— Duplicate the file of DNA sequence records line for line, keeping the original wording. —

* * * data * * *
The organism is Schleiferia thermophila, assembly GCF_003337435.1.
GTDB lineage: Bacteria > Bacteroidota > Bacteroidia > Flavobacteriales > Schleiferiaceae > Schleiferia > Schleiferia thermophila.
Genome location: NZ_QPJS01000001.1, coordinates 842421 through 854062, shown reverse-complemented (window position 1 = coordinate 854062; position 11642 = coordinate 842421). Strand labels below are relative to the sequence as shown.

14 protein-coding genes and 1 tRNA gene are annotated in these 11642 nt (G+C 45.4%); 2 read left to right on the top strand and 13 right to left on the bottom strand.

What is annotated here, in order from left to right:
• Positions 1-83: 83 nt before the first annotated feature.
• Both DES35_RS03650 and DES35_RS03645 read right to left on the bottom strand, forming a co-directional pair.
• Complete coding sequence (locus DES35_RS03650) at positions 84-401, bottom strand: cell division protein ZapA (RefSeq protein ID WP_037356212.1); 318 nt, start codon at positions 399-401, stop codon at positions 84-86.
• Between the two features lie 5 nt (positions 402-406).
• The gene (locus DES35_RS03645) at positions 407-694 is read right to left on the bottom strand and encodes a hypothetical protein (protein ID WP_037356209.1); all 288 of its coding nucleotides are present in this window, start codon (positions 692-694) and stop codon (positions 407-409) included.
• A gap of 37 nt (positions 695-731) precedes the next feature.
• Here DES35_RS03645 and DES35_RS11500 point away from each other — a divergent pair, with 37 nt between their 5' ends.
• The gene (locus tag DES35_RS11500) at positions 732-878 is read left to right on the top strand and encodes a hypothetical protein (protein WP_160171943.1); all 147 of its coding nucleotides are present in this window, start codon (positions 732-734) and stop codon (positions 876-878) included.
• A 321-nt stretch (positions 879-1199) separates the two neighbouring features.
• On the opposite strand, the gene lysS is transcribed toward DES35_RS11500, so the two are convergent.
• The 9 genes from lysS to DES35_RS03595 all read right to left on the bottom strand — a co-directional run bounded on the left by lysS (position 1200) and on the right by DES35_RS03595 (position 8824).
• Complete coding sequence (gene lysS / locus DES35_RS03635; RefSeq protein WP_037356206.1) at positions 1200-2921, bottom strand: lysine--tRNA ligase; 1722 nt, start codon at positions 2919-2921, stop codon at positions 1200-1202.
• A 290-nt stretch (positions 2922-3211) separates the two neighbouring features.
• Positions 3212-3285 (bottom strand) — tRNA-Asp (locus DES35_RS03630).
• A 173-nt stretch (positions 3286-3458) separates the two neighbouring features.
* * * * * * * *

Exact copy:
The organism is Schleiferia thermophila, assembly GCF_003337435.1.
GTDB lineage: Bacteria > Bacteroidota > Bacteroidia > Flavobacteriales > Schleiferiaceae > Schleiferia > Schleiferia thermophila.
Genome location: NZ_QPJS01000001.1, coordinates 842421 through 854062, shown reverse-complemented (window position 1 = coordinate 854062; position 11642 = coordinate 842421). Strand labels below are relative to the sequence as shown.

14 protein-coding genes and 1 tRNA gene are annotated in these 11642 nt (G+C 45.4%); 2 read left to right on the top strand and 13 right to left on the bottom strand.

What is annotated here, in order from left to right:
• Positions 1-83: 83 nt before the first annotated feature.
• Both DES35_RS03650 and DES35_RS03645 read right to left on the bottom strand, forming a co-directional pair.
• Complete coding sequence (locus DES35_RS03650) at positions 84-401, bottom strand: cell division protein ZapA (RefSeq protein ID WP_037356212.1); 318 nt, start codon at positions 399-401, stop codon at positions 84-86.
• Between the two features lie 5 nt (positions 402-406).
• The gene (locus DES35_RS03645) at positions 407-694 is read right to left on the bottom strand and encodes a hypothetical protein (protein ID WP_037356209.1); all 288 of its coding nucleotides are present in this window, start codon (positions 692-694) and stop codon (positions 407-409) included.
• A gap of 37 nt (positions 695-731) precedes the next feature.
• Here DES35_RS03645 and DES35_RS11500 point away from each other — a divergent pair, with 37 nt between their 5' ends.
• The gene (locus tag DES35_RS11500) at positions 732-878 is read left to right on the top strand and encodes a hypothetical protein (protein WP_160171943.1); all 147 of its coding nucleotides are present in this window, start codon (positions 732-734) and stop codon (positions 876-878) included.
• A 321-nt stretch (positions 879-1199) separates the two neighbouring features.
• On the opposite strand, the gene lysS is transcribed toward DES35_RS11500, so the two are convergent.
• The 9 genes from lysS to DES35_RS03595 all read right to left on the bottom strand — a co-directional run bounded on the left by lysS (position 1200) and on the right by DES35_RS03595 (position 8824).
• Complete coding sequence (gene lysS / locus DES35_RS03635; RefSeq protein WP_037356206.1) at positions 1200-2921, bottom strand: lysine--tRNA ligase; 1722 nt, start codon at positions 2919-2921, stop codon at positions 1200-1202.
• A 290-nt stretch (positions 2922-3211) separates the two neighbouring features.
• Positions 3212-3285 (bottom strand) — tRNA-Asp (locus DES35_RS03630).
• A 173-nt stretch (positions 3286-3458) separates the two neighbouring features.